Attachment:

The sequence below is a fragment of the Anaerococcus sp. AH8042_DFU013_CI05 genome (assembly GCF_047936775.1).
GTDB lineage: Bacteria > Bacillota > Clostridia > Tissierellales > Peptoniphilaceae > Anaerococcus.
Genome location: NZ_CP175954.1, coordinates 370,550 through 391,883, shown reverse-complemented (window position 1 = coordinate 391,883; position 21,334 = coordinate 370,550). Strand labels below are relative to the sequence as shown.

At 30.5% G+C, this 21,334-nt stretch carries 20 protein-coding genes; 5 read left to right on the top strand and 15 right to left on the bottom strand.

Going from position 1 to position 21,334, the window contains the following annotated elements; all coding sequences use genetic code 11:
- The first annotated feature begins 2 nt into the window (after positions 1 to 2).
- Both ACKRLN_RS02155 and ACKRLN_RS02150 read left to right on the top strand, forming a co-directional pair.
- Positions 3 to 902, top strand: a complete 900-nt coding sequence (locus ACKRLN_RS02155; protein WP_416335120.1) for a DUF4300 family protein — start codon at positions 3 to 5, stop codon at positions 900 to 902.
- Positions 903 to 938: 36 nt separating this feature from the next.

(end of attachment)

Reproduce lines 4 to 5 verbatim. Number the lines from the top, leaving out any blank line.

At 30.5% G+C, this 21,334-nt stretch carries 20 protein-coding genes; 5 read left to right on the top strand and 15 right to left on the bottom strand.

Going from position 1 to position 21,334, the window contains the following annotated elements; all coding sequences use genetic code 11: